The legislation was put forward by San Joaquin Valley Republican Reps. David Valladao and Devin Nunes and other members of California's GOP delegation. The bill aims to secure more water for agriculture by suspending provisions of various federal and state water and endangered species laws and allowing more pumping from the Sacramento-San Joaquin Delta. Many of the provisions existed in earlier versions of the legislation, sponsored by Nunes, that predated the drought.
Most Northern California Democrats and their environmental allies have fought the bill. Seven members of the delegation issued a statement Thursday applauding Feinstein "for stepping away from this deeply flawed legislation."
The statement -- from Reps. Jared Huffman, Mike Thompson, Ami Bera, Jerry McNerney, George Miller, John Garamendi and Doris Matsui -- repeated criticism that Feinstein had conducted clandestine talks that excluded input from the public, environmental and fishing-industry advocates and members of her own party:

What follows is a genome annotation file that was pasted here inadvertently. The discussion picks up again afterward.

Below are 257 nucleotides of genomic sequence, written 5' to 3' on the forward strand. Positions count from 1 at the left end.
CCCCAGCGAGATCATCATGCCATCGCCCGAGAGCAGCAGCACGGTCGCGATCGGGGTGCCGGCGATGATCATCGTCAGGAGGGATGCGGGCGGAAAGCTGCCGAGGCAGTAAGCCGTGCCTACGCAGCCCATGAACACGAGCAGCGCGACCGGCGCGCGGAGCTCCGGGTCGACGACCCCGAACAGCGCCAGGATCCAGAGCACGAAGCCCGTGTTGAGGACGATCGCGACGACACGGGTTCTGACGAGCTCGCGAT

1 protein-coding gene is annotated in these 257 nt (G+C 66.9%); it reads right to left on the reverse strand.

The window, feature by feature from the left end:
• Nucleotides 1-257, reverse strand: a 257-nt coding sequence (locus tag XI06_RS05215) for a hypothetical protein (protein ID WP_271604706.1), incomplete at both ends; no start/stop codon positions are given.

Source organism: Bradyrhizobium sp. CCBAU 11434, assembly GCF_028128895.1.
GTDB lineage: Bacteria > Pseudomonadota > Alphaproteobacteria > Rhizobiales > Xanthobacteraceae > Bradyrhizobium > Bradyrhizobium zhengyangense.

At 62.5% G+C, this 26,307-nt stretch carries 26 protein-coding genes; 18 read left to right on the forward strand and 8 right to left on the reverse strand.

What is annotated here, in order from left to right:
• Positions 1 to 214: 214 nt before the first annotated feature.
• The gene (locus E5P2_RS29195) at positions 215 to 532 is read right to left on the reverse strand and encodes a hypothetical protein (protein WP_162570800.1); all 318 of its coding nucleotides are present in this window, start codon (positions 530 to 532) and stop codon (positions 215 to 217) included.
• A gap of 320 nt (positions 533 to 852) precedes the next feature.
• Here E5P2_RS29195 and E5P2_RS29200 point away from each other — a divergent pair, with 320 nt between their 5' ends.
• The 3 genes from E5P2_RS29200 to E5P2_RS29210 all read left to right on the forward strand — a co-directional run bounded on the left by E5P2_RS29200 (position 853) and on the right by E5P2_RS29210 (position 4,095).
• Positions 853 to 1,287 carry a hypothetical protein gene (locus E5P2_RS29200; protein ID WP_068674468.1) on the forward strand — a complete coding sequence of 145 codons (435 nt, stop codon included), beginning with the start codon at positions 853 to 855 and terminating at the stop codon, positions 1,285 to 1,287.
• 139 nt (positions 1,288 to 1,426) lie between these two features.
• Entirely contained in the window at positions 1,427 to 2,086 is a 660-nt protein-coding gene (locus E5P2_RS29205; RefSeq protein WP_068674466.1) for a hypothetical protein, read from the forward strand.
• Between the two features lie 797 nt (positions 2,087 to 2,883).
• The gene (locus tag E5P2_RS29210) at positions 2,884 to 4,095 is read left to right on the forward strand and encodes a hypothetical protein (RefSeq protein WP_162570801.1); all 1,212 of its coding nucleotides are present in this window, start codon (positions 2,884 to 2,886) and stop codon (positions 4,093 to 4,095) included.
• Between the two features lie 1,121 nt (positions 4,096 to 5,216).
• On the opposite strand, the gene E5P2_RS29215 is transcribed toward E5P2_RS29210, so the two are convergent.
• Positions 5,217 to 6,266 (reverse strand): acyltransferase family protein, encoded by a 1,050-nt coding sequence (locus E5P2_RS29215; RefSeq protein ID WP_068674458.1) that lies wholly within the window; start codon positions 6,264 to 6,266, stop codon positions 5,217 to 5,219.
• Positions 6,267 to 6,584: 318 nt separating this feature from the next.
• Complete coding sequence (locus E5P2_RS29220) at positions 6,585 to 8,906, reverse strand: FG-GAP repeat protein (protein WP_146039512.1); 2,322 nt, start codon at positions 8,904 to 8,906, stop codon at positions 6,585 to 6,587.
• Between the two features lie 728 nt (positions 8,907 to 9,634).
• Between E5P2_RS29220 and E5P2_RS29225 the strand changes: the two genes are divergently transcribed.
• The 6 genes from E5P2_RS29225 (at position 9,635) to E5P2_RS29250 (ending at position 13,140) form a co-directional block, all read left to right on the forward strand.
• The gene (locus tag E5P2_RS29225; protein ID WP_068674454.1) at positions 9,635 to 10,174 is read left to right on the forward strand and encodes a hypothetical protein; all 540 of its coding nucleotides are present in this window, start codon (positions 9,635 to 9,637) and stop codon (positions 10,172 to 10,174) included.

As Members of Congress who represent districts that would be directly affected by this legislation, we have been raising serious objections to both the secretive process and the harmful content of this legislation. We will continue to demand next year that any water legislation responding to California’s severe drought be balanced and take into consideration the array of stakeholders in California.
John McManus, executive director of the Golden Gate Salmon Association, expressed similar sentiments:
"Any federal legislation that seeks to shift the balance of water distribution has to consider the interests of salmon and fishing communities since they've been hurt the worst by past water allocation decisions. This legislative effort didn't do that. The next time legislators consider California water issues, the interests and views of salmon fishermen need to be included.